With Southwestern Railway drivers striking for most of December, hundreds of thousands of commuters are facing a month of (even more) delays, overcrowded trains, and uncomfortable journeys. On a happier note, the strike is taking a break on Election Day.
But what are your rights and obligations when your journey to work is impacted by the disruption?
Travel disruption, for any reason, is outside of your control, and it would feel rather unfair to be penalised for it – or, worst case, sacked. Most employers will show understanding, especially those whose senior management are also exposed to the disruption. However, it doesn’t give you a free pass from at least trying to get to work on time.
Employers are entitled to expect staff to allow more time to make their journey with a view to arriving on time – or as close as possible. If you are faced with a choice of two trains per hour rather than four, for instance, you can be expected to aim for an earlier train rather than a later one. You can also expect those fewer trains to be packed to the rafters throughout the network, not just once you’re inside zone 4. As such, it makes sense to leave even earlier. If you’re still late, you can say, quite honestly, that you’ve done your best.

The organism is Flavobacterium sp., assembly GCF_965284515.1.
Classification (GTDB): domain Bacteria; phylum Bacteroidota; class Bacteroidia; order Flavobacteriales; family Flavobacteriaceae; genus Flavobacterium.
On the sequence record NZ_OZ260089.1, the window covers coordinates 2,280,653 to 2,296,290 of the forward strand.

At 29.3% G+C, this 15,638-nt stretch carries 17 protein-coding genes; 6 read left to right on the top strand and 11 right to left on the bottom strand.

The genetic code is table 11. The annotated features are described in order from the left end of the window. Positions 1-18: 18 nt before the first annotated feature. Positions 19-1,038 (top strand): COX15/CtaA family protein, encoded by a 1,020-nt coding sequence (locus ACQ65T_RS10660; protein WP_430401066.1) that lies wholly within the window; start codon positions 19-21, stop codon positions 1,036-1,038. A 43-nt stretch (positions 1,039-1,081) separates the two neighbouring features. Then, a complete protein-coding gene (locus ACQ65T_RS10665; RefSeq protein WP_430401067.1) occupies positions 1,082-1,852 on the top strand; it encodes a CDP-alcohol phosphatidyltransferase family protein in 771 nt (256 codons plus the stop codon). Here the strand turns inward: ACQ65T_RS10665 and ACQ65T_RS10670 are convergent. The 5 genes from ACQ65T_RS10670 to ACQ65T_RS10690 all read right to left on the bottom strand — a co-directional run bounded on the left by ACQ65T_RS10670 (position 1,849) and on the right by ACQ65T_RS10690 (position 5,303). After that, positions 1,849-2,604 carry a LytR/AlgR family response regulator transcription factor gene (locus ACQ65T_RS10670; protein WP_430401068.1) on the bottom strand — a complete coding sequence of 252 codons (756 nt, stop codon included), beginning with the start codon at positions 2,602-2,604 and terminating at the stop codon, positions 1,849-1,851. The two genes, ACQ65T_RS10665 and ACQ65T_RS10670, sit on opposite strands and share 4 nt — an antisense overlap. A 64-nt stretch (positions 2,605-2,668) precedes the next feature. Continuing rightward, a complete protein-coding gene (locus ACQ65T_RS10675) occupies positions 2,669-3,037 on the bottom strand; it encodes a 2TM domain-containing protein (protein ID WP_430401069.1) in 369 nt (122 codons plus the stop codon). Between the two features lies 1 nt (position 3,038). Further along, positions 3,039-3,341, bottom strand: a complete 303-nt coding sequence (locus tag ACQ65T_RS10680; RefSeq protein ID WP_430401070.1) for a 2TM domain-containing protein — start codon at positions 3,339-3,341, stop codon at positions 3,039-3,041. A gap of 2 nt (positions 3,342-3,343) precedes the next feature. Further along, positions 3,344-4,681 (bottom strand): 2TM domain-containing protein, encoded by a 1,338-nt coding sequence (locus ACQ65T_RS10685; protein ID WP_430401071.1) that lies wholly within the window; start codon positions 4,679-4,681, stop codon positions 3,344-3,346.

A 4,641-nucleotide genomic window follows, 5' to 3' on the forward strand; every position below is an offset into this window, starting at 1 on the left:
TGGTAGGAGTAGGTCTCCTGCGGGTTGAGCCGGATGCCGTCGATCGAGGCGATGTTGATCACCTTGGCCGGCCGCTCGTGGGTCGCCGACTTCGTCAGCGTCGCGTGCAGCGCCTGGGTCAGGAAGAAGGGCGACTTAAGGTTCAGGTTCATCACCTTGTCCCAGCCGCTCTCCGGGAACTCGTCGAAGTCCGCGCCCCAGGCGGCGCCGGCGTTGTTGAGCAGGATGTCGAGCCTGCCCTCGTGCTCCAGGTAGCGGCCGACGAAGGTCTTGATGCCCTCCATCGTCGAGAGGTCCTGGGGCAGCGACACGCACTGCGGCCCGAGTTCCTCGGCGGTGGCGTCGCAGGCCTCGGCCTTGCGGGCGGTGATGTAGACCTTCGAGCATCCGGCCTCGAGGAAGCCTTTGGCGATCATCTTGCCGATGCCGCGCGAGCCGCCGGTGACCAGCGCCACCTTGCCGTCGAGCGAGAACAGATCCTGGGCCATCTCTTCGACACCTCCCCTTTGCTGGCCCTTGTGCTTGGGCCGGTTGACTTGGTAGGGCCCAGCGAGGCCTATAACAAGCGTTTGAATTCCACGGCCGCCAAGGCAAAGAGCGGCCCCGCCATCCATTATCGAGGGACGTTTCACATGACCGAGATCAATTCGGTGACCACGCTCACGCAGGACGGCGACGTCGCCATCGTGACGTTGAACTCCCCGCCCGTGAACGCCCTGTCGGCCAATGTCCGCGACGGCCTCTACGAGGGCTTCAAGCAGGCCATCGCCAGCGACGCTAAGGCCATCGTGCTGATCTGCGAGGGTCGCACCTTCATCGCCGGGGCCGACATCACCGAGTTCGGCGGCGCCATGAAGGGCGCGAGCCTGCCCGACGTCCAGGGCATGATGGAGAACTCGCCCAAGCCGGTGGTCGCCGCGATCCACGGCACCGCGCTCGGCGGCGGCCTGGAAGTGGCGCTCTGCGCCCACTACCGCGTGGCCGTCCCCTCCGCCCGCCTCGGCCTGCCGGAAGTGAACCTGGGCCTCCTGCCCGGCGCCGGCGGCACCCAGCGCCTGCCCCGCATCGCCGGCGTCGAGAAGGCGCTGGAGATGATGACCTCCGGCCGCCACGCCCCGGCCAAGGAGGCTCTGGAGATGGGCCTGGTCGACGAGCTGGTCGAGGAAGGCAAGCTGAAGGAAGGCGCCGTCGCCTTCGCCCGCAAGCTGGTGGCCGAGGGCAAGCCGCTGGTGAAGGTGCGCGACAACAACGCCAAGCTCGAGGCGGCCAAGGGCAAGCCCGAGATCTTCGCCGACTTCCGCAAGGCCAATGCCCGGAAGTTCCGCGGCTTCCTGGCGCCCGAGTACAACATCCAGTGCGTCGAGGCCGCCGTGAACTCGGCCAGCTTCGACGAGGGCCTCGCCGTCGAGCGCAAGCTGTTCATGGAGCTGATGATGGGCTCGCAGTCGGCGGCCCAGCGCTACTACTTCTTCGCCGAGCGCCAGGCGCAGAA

Also, look at alternatives. We’re all normally on autopilot during the commute, but be creative. Can you take a bus – even part of the way, or to cut across to another rail franchisee’s line?
From the employer’s perspective, frustrating though it is to be unsure when staff will get into work, especially in customer facing roles, provided that you’re comfortable that they are doing their best to work around the disruption, try to be flexible and understanding.
This is one of those times for give and take on both sides – make clear that if staff try their best to get in on time, you’ll be understanding if they are a little late, and will let them make up the time by staying later that day. If you operate on shifts, can staff swap shifts so that those who commute on Southwestern are due to start later than those who are unaffected?
That said, if someone is suspected to be cheating the system and deliberately arriving late, or not making any effort to work around the strike disruption, then it’s open to the employer to take disciplinary action. Employers might reasonably require that staff take holiday or unpaid leave if they are significantly late, or don’t make it in at all. Some employers might take the view that offering staff the ability to work from home some days is an option – that would in a way help all those affected, because it reduces numbers on the trains.
The main thing is to keep communications open. Employees – let your manager know when you’re having problems getting into work; it’s easy to provide photographic evidence if you feel that’s necessary (but consider your employer’s social media policy rules before you post!). Employers – let your staff know that you understand that the strikes will disrupt their journeys, and that you’re prepared to be flexible provided that staff “play the game” too.
It’s the season of goodwill after all…